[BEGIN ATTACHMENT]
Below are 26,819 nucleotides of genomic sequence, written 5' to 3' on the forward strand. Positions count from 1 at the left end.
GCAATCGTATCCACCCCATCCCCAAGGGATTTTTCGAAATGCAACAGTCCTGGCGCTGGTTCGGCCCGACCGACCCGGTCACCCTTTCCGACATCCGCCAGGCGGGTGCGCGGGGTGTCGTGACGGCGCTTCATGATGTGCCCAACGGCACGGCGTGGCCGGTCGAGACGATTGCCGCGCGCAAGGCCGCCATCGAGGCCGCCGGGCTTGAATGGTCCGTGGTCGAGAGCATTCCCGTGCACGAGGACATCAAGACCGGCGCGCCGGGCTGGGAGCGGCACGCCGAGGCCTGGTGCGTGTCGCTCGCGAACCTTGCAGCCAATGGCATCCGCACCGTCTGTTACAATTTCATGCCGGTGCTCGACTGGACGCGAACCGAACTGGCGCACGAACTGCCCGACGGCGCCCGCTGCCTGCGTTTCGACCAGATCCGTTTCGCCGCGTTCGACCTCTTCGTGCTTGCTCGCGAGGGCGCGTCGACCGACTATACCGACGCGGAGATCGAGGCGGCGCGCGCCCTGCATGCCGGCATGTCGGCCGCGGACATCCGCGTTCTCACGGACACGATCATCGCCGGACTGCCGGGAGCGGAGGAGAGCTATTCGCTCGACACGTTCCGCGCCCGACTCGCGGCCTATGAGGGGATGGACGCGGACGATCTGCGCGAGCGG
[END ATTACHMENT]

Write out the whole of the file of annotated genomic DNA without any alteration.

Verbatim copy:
Below are 26,819 nucleotides of genomic sequence, written 5' to 3' on the forward strand. Positions count from 1 at the left end.
GCAATCGTATCCACCCCATCCCCAAGGGATTTTTCGAAATGCAACAGTCCTGGCGCTGGTTCGGCCCGACCGACCCGGTCACCCTTTCCGACATCCGCCAGGCGGGTGCGCGGGGTGTCGTGACGGCGCTTCATGATGTGCCCAACGGCACGGCGTGGCCGGTCGAGACGATTGCCGCGCGCAAGGCCGCCATCGAGGCCGCCGGGCTTGAATGGTCCGTGGTCGAGAGCATTCCCGTGCACGAGGACATCAAGACCGGCGCGCCGGGCTGGGAGCGGCACGCCGAGGCCTGGTGCGTGTCGCTCGCGAACCTTGCAGCCAATGGCATCCGCACCGTCTGTTACAATTTCATGCCGGTGCTCGACTGGACGCGAACCGAACTGGCGCACGAACTGCCCGACGGCGCCCGCTGCCTGCGTTTCGACCAGATCCGTTTCGCCGCGTTCGACCTCTTCGTGCTTGCTCGCGAGGGCGCGTCGACCGACTATACCGACGCGGAGATCGAGGCGGCGCGCGCCCTGCATGCCGGCATGTCGGCCGCGGACATCCGCGTTCTCACGGACACGATCATCGCCGGACTGCCGGGAGCGGAGGAGAGCTATTCGCTCGACACGTTCCGCGCCCGACTCGCGGCCTATGAGGGGATGGACGCGGACGATCTGCGCGAGCGG